THE ARRIVAL departed in 1996. Though it did well overseas, it only made it to 104th place in the States, a boxoffice bomb with a gross of just $14,063,000 against a cost of $25,000,000. There were hardly any sci-fi genre releases on the screens—Independence Day (the year’s biggest hit), First Contact (2nd in the 2nd line of Star Trek treks), and the spoof Mars Attacks!—so it’s rather odd this well-reviewed entry didn’t do better. Written & directed by David Twohy, it’s stylish, fairly smart and consistently entertaining, and its environmental-destruction theme hasn’t lost any currency. As one of the disguised alien visitors tells the frustrated hero, whose discoveries find him essentially crying in the wilderness, “If you can’t tend to your own planet, you don’t deserve to live here.”
Radio astronomer ‘Zane Zaminsky’ (Charlie Sheen), astounded to be dumped from his job after recording incoming radio signals from a distant star, obsessively continues tracking the source on his own time. His efforts lead to a power plant located outside a rural Mexican town, where he meets a climatologist (Lindsay Crouse), suspicious about a sudden rise in the Earth’s temperatures. The plant turns out to be an alien base: the cosmic colonizers plan to terraform our global habitat to suit their own needs. We’re pests in the way, taking too long to heat up home with our pollutants, so the aliens are speeding up the job for their benefit.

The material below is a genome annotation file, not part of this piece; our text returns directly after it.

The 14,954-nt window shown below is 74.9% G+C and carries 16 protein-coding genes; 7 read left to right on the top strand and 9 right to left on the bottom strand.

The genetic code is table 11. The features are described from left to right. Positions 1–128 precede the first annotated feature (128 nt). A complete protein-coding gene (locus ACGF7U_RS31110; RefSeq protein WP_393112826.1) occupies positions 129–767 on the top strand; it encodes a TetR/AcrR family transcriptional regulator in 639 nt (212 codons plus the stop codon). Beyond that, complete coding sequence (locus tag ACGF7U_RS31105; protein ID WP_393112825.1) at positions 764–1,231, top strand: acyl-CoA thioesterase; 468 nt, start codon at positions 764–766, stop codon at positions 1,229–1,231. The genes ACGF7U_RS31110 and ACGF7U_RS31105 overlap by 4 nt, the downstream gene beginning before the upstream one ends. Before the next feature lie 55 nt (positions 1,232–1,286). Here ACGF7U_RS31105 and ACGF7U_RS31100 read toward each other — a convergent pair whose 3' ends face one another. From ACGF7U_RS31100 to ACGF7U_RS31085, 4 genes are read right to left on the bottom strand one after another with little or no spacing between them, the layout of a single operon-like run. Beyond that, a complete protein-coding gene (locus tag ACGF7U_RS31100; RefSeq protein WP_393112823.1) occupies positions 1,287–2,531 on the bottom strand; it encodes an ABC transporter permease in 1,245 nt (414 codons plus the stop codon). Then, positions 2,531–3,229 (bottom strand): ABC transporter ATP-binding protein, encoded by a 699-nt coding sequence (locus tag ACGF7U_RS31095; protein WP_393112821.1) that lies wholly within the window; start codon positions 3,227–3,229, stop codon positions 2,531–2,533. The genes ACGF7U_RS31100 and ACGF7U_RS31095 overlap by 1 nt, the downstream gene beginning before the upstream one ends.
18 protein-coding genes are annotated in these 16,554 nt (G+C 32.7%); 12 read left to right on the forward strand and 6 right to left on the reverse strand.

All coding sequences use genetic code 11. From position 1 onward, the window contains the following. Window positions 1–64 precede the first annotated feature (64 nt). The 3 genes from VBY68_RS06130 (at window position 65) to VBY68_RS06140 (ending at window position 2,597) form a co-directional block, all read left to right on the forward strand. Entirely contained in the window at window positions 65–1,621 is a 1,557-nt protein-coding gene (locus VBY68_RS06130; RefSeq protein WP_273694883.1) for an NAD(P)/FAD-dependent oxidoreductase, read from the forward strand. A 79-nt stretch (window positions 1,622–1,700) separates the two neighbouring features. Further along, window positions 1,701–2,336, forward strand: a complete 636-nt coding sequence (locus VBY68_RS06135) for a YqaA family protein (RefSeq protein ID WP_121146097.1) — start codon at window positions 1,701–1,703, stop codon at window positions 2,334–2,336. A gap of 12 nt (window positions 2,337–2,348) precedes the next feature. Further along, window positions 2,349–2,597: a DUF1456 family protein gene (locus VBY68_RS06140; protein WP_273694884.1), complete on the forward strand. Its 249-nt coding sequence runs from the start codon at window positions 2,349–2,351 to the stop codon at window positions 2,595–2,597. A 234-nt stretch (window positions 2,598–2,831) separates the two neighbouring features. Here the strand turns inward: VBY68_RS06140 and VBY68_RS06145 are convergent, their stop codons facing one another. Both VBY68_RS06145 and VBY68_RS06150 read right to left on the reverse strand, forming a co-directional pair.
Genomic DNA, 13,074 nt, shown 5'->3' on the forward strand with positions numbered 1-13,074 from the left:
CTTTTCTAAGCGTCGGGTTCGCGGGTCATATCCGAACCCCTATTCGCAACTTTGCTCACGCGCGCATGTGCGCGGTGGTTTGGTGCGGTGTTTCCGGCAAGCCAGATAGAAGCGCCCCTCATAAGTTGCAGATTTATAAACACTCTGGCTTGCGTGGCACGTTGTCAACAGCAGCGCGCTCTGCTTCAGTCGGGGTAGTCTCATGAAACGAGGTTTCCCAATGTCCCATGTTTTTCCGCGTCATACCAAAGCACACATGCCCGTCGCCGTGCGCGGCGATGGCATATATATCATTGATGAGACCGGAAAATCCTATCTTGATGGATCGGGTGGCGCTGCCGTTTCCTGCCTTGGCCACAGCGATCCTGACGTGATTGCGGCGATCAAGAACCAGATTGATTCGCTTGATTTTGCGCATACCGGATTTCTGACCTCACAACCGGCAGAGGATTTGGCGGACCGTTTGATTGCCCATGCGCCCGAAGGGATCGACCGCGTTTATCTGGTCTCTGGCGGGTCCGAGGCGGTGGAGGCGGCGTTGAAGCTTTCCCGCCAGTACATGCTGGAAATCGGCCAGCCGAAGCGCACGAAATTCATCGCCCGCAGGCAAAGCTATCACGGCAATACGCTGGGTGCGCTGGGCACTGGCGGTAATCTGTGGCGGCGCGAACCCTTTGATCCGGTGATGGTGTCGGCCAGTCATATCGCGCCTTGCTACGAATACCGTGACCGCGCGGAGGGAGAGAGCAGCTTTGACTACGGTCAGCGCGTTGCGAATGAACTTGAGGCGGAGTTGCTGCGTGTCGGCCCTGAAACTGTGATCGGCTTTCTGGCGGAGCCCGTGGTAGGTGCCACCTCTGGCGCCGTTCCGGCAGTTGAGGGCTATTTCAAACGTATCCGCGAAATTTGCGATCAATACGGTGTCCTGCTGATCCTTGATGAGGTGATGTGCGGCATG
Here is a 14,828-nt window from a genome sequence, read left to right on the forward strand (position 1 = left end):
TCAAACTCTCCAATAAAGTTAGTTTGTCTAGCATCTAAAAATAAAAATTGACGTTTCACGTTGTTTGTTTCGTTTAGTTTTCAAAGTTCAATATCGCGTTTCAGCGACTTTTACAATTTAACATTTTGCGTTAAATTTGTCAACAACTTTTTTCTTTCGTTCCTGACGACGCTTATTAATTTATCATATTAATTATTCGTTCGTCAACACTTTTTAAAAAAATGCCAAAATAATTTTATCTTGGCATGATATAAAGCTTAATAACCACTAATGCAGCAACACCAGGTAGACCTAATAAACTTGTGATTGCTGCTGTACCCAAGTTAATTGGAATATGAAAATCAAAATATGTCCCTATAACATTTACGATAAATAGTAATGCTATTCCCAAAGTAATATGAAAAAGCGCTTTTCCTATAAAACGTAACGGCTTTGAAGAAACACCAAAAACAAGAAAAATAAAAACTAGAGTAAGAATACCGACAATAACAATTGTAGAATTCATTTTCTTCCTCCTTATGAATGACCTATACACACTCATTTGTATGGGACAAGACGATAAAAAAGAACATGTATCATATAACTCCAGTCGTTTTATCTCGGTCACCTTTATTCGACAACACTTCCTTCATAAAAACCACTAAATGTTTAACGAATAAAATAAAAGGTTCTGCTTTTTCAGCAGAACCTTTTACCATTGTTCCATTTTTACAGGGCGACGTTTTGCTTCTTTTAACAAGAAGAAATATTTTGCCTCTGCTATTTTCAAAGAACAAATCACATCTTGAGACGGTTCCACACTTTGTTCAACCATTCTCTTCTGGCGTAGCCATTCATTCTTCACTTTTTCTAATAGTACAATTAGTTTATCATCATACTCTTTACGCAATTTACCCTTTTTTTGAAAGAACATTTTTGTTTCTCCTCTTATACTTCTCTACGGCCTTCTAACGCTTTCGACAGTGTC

The plot zigzags enough to take some unexpected turns, the picturesque Mexican colonial town settings are novel, and the special effects of the aliens and their gizmos are inventive. Crouse’s character is interesting and the normally intense Ron Silver is toned down and effective in a dual role. Today, in light of his batshit crazy, self-destructive personal life and years wasting time on atrocious TV shows (albeit quite popular, defying logic and taste), we forget that for roughly a decade, Sheen did decent work in films. Though limited in range, he was nonetheless able in both dramatic (Platoon, Wall Street, Eight Men Out) and comedic (Hot Shots) venues, and he acquits himself with appropriate energy here, although the storyline does call for him to look freaked-out most of the time. Movie is overlong at 115 minutes, and the finale is too abrupt, but overall is generally engaging, with a few neat surprises.
Filmed in California (in Pasadena and at the Owens Valley Radio Observatory) and in the Mexican colonial towns of Taxco and Tepoztlán. Followed two years later by Arrival II (aka The Second Arrival), which cost half as much, got terrible reviews and disappeared into the chute underneath the bargain bin.
With Teri Polo (best known as ‘Pam Focker’), Tony T. Johnson, Richard Schiff, David Villalpando (El Norte) and Leon Rippy. A quarter century later, we’re on hyper-track to kill ourselves off without spaceman help.